Thursday morning around 2 a.m. local time – that’s 7 p.m. Wednesday evening for those in America’s Eastern time zone – a Syrian missile exploded in Israel, shaking houses and setting off air raid sirens. Initially, no one seemed to know what was happening, and there was much speculation online. Some suggested that Syria launched a Fateh-110, a short-range surface-to-surface ballistic missile developed by Iran. However, the Israeli military later clarified that it was an SA-5 surface-to-air missile, and that an Israeli Patriot missile had intercepted it.
“Due to a surface to air missile entering Israeli territory, air defense systems were activated,” read a statement by the IDF. The Syrian missile had been fired at an Israeli jet that missed the target and continued on into Israel, but was not directed at any ground target, according to Brig.Gen. Hidai Zilberman. The missile exploded above the southern Negev, and air raid sirens sounded in a village near Dimona, home to Israel’s nuclear reactor. The Israeli Army claimed the incoming missile caused no damage. Explosions were reported all across the nation and, according to Iran’s Fars News, the sirens and explosion could be heard as far as the Gaza Strip, Modi’in, and West Bank and Jerusalem. A video was posted to Twitter, showing the explosion.
Video of the interception over the southern Negev earlier. Still unclear what’s happening. pic.twitter.com/S1wEvCL3hB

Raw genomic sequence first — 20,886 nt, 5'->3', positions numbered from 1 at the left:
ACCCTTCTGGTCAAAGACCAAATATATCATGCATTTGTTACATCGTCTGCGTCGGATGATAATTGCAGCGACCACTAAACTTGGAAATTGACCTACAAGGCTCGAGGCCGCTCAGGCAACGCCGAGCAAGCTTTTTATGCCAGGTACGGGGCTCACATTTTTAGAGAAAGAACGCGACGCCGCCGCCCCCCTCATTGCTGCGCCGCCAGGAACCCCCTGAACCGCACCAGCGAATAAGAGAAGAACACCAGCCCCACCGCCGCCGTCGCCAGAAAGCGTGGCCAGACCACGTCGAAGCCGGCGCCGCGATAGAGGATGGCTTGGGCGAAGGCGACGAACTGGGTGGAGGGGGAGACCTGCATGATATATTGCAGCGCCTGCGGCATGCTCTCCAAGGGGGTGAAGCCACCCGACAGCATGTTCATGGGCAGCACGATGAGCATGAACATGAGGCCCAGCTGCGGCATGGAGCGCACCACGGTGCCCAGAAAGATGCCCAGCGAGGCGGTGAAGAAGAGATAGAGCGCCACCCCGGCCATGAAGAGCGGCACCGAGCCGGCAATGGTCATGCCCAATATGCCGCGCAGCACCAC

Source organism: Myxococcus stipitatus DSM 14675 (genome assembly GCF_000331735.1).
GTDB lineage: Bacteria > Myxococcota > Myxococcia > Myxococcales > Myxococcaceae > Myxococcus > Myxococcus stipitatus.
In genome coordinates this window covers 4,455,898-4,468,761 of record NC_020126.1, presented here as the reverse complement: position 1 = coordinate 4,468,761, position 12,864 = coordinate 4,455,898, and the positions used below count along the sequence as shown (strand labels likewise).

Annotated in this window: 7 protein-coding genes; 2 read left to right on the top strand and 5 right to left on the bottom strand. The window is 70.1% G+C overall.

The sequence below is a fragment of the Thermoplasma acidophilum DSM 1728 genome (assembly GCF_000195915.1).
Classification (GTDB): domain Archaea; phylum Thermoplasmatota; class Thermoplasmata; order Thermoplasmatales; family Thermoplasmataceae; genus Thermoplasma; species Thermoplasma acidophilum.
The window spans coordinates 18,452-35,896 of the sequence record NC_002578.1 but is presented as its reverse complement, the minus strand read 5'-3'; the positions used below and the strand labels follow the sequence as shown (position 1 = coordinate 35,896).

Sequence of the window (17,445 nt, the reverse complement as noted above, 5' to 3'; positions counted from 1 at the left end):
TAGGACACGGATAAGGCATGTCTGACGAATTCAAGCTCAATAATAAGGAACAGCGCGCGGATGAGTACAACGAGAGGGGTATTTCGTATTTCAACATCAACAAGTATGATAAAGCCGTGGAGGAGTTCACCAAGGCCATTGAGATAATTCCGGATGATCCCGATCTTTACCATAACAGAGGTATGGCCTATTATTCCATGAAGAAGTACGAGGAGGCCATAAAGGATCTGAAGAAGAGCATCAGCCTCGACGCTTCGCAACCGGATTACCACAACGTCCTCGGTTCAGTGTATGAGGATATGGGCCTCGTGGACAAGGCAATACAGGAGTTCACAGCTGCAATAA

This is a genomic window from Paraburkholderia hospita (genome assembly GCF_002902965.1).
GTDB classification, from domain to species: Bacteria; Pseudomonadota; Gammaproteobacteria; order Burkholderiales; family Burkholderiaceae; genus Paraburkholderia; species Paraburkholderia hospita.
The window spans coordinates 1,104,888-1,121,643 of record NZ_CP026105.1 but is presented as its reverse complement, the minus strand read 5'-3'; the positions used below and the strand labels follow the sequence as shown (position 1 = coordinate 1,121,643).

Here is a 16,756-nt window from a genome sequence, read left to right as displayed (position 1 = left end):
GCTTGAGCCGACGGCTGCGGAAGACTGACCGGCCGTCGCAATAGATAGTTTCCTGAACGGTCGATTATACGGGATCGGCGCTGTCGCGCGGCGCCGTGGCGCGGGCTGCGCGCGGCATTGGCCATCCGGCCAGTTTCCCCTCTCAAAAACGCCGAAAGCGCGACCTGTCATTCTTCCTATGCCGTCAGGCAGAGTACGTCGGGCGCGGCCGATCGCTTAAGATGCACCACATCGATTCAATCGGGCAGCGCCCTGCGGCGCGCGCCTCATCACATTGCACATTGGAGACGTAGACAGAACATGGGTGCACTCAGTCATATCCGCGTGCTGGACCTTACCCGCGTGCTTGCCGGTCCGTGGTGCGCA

— Anna Ahronheim (@AAhronheim) April 21, 2021
Israel responded to the missile with an attack on several anti-aircraft batteries in Syria, including the one that fired the rogue SA-5. Syria’s state news agency claimed that air defenses intercepted the rockets and downed most of them.
Israel had been strengthening the air defenses around the Dimona reactor in preparation for an attack by Iran, another long-time enemy that has acted more and more aggressively this year. Iranian analyst Sadollah Zarei suggested the Dimona facility – widely believed to be the center of an undeclared nuclear weapons program – be destroyed. Iran recently began enriching small amounts of uranium to 60% purity, higher levels than their program has ever achieved before – and disturbingly close to weapons grade.
It is unclear as of yet how Syria will respond to the retaliatory rocket attack on its missile batteries in the Damascus region.
Read more from James Fite.